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RISING RISK OF SANCTIONS: WHAT IT MEANS FOR COMPANIES

 

As our government addresses ever shifting geopolitical priorities and security threats, it is regularly turning to economic sanctions as a first order of business, ensnaring countless businesses and individuals across myriad industries in a complex and sometimes opaque process. A compliance program is essential to managing your day to day sanctions risk. But knowing what is happening with sanctions action in Washington and how to talk to policymakers at all levels is now more strategically and financially important for companies than ever before.

As one of our most effective coercive diplomatic tools landing between traditional diplomacy and kinetic action, it’s obvious why sanctions appeal to those tasked with national security. But the increasing sophistication of and reliance upon sanctions, and the relish with which lawmakers and the Executive branch have embraced them, creates real risk and expense for companies and individuals.

 During the Obama Administration, Congress passed more than a dozen pieces of legislation directing sanctions action against a number of nations and individuals engaged in activity they found objectionable. This trend continued into the Trump Administration with Congress passing the Countering America’s Adversaries Through Sanctions Act by an almost unanimous vote despite complete opposition from the Administration. Meanwhile the President, following in the footsteps of his predecessors, regularly issues new Executive Orders related to sanctions. “More sanctions” is often the only thing that feels bipartisan in Washington.

OFAC isn’t just looking for the drug kingpin or the terrorist financier, which would be pretty straightforward. Treasury is looking for the people and companies who facilitate nefarious behavior. Bad actors generally want access to the licit global financial infrastructure. By mapping and attacking those networks that allow access, OFAC can prevent the movement of funds that allow malign actors to act. OFAC will even go so far as to implement secondary sanctions to prevent non-U.S. citizens/companies/countries from engaging in certain business with designated entities. While other countries may not like it, the size of the U.S. economy and our importance in the global financial system leave them little choice but to comply.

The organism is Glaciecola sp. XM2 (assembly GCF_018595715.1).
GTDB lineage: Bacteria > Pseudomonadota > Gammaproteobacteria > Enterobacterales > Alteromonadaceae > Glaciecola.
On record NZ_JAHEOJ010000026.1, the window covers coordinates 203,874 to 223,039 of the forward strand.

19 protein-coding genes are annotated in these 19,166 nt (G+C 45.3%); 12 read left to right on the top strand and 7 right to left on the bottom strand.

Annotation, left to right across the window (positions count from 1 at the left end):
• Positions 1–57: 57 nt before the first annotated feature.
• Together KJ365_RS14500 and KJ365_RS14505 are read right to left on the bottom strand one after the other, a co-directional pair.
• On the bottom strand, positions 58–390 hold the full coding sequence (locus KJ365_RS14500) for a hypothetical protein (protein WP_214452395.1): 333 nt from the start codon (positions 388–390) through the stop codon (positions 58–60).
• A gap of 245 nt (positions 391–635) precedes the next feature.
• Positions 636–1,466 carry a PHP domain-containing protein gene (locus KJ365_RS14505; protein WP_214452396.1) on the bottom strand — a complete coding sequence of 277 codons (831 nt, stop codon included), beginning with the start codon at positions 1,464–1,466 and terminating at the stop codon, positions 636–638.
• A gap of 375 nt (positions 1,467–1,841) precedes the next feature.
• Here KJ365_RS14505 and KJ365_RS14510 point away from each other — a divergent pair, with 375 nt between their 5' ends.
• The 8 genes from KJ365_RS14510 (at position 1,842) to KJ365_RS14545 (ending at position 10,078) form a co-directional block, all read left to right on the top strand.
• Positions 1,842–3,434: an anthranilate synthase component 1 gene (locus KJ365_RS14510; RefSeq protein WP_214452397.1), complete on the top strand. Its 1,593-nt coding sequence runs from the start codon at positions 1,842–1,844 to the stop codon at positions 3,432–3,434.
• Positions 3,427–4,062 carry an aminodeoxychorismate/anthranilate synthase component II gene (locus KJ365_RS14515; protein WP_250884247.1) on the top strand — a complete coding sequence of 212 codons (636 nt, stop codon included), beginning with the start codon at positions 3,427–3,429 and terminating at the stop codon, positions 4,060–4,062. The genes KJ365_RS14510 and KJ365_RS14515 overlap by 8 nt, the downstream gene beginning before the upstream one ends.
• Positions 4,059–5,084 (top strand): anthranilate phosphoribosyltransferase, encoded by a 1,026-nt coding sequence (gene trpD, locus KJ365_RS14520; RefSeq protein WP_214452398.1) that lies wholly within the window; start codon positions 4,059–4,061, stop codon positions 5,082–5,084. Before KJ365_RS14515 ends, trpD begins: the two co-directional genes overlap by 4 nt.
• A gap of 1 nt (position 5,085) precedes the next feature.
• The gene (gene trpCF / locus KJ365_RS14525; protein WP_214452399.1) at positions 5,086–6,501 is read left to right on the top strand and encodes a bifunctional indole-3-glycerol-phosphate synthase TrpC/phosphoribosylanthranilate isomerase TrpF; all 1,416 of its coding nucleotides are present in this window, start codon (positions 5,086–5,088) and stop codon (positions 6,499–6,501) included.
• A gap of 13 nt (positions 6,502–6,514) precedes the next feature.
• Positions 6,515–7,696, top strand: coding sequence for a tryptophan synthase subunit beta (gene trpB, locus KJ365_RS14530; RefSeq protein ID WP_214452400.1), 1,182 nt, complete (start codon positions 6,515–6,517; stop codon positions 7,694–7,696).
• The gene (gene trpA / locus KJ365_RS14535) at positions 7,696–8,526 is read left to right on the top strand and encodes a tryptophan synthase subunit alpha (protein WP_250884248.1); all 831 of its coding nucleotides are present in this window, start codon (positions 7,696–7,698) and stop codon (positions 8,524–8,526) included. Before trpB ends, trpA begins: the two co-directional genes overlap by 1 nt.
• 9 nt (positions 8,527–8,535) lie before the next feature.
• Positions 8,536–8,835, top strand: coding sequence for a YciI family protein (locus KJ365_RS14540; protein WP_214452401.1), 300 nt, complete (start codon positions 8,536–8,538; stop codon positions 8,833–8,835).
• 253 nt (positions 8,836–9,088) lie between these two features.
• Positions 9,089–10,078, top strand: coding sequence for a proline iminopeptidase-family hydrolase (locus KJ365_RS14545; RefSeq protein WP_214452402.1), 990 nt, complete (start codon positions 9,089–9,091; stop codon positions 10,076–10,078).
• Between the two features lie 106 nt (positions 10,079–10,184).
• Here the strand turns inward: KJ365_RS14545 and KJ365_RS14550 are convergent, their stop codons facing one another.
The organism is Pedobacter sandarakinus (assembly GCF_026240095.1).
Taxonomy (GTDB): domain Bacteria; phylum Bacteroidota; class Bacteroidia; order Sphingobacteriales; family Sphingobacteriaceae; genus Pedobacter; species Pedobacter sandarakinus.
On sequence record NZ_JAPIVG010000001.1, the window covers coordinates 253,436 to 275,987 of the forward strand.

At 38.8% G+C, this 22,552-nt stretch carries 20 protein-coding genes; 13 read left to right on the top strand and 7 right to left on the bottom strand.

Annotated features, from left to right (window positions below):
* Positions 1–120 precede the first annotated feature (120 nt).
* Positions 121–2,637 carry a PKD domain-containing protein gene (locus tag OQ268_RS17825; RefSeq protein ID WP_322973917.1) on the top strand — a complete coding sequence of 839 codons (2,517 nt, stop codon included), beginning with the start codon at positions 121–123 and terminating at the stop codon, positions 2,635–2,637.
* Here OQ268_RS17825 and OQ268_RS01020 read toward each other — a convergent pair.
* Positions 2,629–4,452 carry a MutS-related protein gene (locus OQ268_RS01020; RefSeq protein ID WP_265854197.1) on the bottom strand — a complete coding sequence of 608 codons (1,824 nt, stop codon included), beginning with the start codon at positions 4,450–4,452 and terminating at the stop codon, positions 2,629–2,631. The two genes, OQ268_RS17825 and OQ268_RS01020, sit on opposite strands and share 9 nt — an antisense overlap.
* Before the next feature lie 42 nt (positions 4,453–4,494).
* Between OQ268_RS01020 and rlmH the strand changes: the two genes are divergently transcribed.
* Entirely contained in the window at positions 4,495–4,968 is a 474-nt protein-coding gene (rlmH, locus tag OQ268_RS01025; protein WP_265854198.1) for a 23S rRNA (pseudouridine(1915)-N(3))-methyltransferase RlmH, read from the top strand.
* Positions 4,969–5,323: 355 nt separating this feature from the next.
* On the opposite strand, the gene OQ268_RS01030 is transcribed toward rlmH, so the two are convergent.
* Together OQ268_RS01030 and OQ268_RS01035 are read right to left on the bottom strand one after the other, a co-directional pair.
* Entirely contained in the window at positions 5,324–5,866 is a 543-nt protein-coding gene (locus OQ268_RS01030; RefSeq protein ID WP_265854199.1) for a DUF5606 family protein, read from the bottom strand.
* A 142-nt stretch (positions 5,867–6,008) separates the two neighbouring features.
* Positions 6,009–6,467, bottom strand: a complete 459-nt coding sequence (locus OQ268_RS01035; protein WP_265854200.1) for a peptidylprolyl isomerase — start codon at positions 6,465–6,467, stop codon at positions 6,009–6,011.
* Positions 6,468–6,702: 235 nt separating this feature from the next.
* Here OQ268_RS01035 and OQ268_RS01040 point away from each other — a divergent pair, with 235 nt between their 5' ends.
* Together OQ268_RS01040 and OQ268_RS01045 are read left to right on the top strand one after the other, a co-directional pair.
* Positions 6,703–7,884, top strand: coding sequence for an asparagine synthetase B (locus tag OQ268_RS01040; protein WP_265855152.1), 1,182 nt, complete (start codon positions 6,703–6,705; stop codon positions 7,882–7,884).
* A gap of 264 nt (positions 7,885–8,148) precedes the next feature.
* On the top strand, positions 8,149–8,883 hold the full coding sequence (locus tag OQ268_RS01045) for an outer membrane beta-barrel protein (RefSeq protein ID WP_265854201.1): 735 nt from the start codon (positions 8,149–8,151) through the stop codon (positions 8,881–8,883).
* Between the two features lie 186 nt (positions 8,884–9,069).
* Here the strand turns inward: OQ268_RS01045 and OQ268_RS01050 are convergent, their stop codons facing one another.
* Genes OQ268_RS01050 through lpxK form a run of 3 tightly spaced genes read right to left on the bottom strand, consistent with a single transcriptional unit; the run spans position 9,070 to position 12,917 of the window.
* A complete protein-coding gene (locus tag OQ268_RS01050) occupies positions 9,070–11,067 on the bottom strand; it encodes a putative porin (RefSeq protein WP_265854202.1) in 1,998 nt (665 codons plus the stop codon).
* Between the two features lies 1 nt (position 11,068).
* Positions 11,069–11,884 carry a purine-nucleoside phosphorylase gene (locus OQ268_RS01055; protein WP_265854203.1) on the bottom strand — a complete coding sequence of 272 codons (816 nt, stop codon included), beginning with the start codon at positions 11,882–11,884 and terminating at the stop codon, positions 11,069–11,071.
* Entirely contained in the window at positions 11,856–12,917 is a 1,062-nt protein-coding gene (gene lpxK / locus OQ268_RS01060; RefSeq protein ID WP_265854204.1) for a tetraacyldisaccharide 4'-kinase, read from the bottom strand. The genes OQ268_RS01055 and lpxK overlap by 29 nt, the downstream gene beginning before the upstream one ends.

“What’s next?” is the question many companies find themselves asking. More sanctions. That’s what’s next. Both the executive branch and Congress are working overtime to come up with creative and effective sanctions and all signs point to a willingness to experiment. On January 28, 2019, OFAC designated Venezuelan oil giant PdVSA for operating in the oil sector. In 2018 they designated Russian billionaire Oleg Deripaska rattling global aluminum markets. U.S. persons and companies are subject to restrictions related to entire sectors of the Russian economy. Roughly two dozen sanctions related bills have been introduced in Congress. They seek to address a diverse set of challenges including, North Korea, Venezuela, fentanyl trafficking, Chinese theft of intellectual property, and other activity. One of the Russia sanctions bills would even ensnare Nord Stream 2 and the ships laying deep sea pipeline for it.

The U.S. will not and should not hesitate to defend the global financial system or its own security. But it’s easy for those focused on protecting our nation to lose sight of the bigger picture in the rush to address today’s crisis. Most companies want to be good partners and help. The government needs to, and in my experience often wants to, hear directly from companies so that the private sector can continue to be an effective partner in sanctions implementation. Being a proactive partner to those crafting sanctions at the front end can save time, money, and potential legal headaches on the back end.

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